Some days there is no greater joy than riding in the car with the window down listening to the birds sing and the engine rumble its way around the curves and up the hills. I start my morning off at 4:30 am when the light and temperature change. I grab my coat as a blanket and go back to sleep until 5. Then I get up to watch the sun rise and the bunnies hop. Today will be a slow drive; I will average 24 mph and cover 310 miles in 13 hours. I got to drive around the northern half of Lake Isabella and through the town of Kernville.
Heading west on 155, Evans Rd, will bring me to the Greenhorn Mountain Park. It was the old stone wall that drew my attention and caused me to park on the shoulder. I felt like moving in. There is a fireplace, a curved staircase, an outhouse, and a mattress spring along with some other scraps and parts. Further down the road are squirrels, cows, and turkeys playing in the street.
The fields are filled with trees, rocks, horses, oil pumps, and an old railroad track. On to 65N and the road is being repaved leading into Porterville. Then I drive through Exeter, past Lake Kaweah, by Three Rivers, and into Sequoia National Park. This place makes my eyes pop. There are hills covered in water and color – green, yellow, white, pink, and tan. Each tree is a piece of art and I’m flabbergasted at how much I love the look and feel of them, so much so that I want to wear their bark and carry a matching bag to pet.
They are very fire resistant and their bark will grow over scars caused by wildfires that burn down smaller trees and brush – just nature doing its thing, but I think it’s phenomenal. I am all smiles and I want to touch each tree, get to know its bark. Somewhere along the road is Auto Log that fell in 1917 with a base diameter of 21 feet and has been photographed with cars on it – hence the name. Being dead it didn’t feel the same, but that didn’t stop me from laying on it and feeling its size and strength.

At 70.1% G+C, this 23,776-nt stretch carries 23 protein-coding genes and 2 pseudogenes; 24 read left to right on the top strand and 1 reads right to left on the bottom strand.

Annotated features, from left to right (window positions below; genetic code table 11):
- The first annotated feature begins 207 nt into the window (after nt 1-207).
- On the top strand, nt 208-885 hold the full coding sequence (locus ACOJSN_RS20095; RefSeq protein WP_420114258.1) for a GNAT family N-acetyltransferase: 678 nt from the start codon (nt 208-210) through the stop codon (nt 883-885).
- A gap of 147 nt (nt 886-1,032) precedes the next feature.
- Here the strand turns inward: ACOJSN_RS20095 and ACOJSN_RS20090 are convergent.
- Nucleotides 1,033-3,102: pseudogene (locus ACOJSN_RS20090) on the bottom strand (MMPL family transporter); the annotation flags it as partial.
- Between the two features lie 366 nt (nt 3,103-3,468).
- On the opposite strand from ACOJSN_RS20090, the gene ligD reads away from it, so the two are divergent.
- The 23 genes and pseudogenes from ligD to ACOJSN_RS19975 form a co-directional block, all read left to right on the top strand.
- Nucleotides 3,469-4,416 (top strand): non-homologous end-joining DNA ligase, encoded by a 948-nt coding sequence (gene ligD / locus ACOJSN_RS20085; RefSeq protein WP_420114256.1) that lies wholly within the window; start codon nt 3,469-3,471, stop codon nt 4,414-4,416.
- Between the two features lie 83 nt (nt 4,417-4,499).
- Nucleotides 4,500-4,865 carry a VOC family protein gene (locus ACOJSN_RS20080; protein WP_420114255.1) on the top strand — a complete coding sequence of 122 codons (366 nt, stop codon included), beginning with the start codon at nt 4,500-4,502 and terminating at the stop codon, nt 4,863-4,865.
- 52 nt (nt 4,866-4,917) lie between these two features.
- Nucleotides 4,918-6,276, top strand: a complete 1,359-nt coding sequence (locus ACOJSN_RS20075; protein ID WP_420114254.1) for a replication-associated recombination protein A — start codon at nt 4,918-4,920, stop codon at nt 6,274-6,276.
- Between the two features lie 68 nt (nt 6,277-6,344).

Next on the list of places the ranger suggest I see is Moro Rock. Judging by the picture I think it’s going to be up 20 stairs and out to a viewing ledge. I was wrong – and that made me happy. There are over 350 steps to the top. Two girls won’t make it; one is afraid of heights and the other feels she is suffering from elevation sickness – the peak is 6,725 feet, and she is from Florida where the highest point is 345 feet – that’s a big difference.
I make my way up the first flight of stairs and am already impressed with the view. Then this guy tells me, ‘Wait till you get to the top!’ It’s crazy how such beauty can make me so happy. Others are talkative and friendly too and we share the best angles to photograph of the stairs and mountain tops. I wouldn’t mind living up here, but it’s time to go to the next stop that will make me smile – I get to drive my car through a tree, but not exactly.
The tree has a big hole cut out, but is lifted off the ground. There is enough tree to go around, but I understand that if enough cars were to run over it there would soon enough not be any for the rest of us. The size impresses me and is hard to fathom – I grew up around small cedars and oak trees. I take a picture from every angle and realize that if this tree were hollowed out I could hide my car in it – mind blown!
If that weren’t enough, I get to see the largest tree on Earth – not by height or width, but by volume; its circumference on the ground is 102 feet – big enough to not fit fully in a picture I took standing on the railing. There are many foreign visitors here getting their photo taken in front of this giant wonder, others are busy behind them trying every possible angle to show family at home just how, “F*ing Large!” these trees in America are.